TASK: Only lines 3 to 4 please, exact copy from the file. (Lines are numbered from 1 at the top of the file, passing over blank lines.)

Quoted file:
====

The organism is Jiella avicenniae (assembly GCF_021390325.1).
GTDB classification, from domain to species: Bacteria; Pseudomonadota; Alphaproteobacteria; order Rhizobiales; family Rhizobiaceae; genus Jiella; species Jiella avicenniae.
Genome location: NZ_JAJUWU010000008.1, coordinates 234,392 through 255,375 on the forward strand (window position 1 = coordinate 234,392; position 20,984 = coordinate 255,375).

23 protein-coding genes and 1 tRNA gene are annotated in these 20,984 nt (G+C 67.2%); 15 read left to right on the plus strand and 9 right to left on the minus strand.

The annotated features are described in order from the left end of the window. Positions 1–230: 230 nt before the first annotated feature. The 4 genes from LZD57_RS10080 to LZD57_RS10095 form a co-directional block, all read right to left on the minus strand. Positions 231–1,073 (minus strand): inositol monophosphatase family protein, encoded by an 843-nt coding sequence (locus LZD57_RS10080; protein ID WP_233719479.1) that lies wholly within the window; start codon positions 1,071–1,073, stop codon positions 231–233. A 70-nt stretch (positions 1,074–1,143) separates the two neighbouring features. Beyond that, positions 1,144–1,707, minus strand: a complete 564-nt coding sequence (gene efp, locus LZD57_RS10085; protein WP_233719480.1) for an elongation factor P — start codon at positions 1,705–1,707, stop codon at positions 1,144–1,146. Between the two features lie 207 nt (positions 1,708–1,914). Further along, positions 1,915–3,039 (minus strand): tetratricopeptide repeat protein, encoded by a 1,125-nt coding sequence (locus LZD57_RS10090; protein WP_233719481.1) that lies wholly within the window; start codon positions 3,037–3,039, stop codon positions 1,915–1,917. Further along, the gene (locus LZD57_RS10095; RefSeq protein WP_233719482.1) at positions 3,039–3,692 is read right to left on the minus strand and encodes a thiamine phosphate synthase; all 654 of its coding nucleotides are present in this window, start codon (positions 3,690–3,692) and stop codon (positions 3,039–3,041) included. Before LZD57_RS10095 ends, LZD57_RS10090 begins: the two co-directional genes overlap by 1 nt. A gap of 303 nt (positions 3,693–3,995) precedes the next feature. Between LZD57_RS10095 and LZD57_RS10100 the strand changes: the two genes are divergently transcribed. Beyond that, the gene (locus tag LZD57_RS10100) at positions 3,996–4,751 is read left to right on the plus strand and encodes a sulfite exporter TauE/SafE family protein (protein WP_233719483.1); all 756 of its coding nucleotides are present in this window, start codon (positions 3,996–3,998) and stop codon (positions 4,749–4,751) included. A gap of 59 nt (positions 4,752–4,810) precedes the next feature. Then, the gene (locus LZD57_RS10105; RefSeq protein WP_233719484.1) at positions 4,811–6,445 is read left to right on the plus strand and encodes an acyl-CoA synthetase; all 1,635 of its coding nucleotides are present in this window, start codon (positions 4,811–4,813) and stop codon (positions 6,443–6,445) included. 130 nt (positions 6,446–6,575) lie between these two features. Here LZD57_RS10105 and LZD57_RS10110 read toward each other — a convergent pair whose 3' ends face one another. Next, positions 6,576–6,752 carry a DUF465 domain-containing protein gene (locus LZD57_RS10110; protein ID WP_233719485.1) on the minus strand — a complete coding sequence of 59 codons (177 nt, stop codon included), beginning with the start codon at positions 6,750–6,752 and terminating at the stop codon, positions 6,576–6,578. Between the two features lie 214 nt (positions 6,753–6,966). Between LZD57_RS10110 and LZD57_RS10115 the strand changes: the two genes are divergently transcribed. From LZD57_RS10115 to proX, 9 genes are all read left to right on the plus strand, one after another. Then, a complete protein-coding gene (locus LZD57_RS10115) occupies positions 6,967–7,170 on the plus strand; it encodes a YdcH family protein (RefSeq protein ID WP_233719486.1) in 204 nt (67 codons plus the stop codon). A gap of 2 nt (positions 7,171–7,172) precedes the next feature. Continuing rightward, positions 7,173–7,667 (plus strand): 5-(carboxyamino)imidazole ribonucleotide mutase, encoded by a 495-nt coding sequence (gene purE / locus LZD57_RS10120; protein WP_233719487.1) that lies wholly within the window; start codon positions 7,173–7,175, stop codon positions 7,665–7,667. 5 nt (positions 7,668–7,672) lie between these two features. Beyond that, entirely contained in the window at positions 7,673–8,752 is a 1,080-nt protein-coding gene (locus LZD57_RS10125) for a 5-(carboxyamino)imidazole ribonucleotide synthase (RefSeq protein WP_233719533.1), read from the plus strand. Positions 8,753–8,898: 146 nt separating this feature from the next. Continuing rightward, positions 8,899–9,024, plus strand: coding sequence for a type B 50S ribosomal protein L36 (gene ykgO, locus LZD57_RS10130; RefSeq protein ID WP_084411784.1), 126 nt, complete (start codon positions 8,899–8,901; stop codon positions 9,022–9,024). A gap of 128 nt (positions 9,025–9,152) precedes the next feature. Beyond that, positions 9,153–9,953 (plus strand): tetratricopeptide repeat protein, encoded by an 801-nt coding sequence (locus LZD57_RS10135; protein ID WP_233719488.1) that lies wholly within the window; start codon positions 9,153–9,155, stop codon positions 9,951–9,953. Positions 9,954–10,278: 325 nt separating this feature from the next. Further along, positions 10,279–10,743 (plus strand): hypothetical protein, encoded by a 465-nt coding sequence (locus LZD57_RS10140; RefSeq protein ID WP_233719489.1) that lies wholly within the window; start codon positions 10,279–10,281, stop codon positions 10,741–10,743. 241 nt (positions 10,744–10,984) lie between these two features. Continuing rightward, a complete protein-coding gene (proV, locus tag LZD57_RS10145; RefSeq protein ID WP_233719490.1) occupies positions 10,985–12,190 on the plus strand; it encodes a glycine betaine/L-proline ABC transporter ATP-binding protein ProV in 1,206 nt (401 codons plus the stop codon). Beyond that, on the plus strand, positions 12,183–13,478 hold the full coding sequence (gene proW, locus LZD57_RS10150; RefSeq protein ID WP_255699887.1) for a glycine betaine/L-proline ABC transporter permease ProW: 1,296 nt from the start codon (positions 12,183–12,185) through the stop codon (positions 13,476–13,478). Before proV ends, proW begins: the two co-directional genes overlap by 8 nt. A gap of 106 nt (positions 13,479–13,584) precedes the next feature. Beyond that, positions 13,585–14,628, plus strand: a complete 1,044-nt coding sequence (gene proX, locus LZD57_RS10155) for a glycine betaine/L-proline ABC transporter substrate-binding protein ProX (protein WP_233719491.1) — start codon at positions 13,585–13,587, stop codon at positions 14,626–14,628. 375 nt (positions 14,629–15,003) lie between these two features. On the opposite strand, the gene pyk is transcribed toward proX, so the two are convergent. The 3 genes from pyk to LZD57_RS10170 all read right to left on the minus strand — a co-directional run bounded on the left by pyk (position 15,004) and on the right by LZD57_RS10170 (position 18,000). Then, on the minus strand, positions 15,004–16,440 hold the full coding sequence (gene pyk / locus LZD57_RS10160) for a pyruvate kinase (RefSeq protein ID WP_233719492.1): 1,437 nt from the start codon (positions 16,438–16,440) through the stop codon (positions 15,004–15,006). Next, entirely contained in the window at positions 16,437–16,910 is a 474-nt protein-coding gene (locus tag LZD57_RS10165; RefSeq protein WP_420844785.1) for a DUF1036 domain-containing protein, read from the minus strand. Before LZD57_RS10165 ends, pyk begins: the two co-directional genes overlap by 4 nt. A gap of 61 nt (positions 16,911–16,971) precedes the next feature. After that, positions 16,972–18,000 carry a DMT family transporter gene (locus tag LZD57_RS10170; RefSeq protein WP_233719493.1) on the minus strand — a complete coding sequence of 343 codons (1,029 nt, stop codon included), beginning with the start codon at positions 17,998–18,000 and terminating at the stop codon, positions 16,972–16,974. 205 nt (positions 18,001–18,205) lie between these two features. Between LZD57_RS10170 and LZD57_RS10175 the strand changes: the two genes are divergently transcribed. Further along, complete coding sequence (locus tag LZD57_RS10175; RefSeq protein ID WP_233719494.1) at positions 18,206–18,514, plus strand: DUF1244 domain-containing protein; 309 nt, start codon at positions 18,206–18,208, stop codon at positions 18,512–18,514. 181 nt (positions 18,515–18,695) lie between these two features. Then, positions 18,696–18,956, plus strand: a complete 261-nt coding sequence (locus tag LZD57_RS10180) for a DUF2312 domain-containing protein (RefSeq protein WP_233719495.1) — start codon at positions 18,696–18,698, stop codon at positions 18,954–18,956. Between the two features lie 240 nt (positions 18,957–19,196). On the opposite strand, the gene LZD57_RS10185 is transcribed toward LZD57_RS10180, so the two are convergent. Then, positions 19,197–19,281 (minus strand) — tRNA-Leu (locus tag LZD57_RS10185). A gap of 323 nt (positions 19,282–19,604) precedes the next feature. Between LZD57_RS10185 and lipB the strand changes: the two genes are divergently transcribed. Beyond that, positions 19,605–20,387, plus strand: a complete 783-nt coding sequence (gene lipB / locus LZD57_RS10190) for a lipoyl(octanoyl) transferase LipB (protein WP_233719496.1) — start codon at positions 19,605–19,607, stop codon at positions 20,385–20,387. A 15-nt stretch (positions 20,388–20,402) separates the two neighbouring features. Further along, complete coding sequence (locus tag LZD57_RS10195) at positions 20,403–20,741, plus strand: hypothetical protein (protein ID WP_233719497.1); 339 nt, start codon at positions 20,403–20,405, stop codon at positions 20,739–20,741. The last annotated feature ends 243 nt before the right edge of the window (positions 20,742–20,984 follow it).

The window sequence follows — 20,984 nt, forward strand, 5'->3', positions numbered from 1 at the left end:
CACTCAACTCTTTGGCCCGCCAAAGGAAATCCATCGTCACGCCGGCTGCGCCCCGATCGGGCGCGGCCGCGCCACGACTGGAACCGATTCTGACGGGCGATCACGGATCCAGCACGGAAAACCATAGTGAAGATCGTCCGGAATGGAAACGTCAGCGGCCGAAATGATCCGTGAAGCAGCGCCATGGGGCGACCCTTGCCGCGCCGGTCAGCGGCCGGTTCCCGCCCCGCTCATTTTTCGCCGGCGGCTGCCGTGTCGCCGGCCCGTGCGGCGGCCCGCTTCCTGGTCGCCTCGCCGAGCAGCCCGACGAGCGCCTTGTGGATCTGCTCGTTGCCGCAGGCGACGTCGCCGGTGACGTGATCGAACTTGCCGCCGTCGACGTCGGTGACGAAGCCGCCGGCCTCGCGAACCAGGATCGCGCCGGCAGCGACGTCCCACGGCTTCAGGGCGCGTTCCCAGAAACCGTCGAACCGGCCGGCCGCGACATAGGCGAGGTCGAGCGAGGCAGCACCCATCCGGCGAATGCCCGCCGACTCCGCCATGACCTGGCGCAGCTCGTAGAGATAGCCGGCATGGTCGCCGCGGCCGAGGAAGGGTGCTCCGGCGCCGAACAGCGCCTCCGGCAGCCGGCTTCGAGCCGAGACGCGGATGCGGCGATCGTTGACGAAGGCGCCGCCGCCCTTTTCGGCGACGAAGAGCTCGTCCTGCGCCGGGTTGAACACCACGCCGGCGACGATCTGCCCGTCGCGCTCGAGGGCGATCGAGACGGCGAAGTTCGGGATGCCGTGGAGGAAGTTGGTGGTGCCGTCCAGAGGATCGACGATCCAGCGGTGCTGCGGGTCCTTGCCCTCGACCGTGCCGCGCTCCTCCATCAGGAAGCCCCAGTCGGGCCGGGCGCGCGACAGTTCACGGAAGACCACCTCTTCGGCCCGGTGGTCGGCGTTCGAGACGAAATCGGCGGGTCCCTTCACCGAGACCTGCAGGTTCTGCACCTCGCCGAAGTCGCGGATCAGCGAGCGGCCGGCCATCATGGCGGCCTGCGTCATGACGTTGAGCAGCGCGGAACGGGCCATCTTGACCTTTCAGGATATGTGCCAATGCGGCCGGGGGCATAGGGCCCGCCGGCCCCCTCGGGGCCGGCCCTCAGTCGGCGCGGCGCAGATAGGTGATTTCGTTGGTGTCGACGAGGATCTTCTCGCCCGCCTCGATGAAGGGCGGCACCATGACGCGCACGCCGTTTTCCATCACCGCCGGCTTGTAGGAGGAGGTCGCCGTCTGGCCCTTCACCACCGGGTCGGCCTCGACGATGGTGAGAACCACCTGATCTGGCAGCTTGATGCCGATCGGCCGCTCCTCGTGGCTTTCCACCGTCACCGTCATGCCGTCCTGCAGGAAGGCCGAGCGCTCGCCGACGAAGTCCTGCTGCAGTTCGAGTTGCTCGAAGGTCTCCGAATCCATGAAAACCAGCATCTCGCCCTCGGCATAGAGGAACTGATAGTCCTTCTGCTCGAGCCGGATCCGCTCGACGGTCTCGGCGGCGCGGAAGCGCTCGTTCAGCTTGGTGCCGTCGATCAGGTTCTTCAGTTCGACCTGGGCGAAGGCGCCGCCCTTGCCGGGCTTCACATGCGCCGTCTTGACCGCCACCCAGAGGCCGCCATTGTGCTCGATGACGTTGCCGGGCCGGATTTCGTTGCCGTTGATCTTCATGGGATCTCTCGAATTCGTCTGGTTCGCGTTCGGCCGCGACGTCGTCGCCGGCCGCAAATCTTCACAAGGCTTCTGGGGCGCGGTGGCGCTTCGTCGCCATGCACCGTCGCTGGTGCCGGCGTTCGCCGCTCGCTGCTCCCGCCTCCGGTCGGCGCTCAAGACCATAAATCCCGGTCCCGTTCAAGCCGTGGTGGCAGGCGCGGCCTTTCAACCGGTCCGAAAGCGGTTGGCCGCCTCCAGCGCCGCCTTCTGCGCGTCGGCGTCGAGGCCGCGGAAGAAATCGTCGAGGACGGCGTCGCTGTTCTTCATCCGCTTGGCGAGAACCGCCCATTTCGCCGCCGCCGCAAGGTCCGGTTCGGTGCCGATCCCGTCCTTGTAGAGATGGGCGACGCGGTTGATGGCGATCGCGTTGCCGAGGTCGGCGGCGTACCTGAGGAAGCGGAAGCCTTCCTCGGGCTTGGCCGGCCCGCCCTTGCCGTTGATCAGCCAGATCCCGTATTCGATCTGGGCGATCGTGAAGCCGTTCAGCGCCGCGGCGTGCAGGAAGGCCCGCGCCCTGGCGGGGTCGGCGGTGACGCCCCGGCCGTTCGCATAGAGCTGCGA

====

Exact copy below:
Genome location: NZ_JAJUWU010000008.1, coordinates 234,392 through 255,375 on the forward strand (window position 1 = coordinate 234,392; position 20,984 = coordinate 255,375).

23 protein-coding genes and 1 tRNA gene are annotated in these 20,984 nt (G+C 67.2%); 15 read left to right on the plus strand and 9 right to left on the minus strand.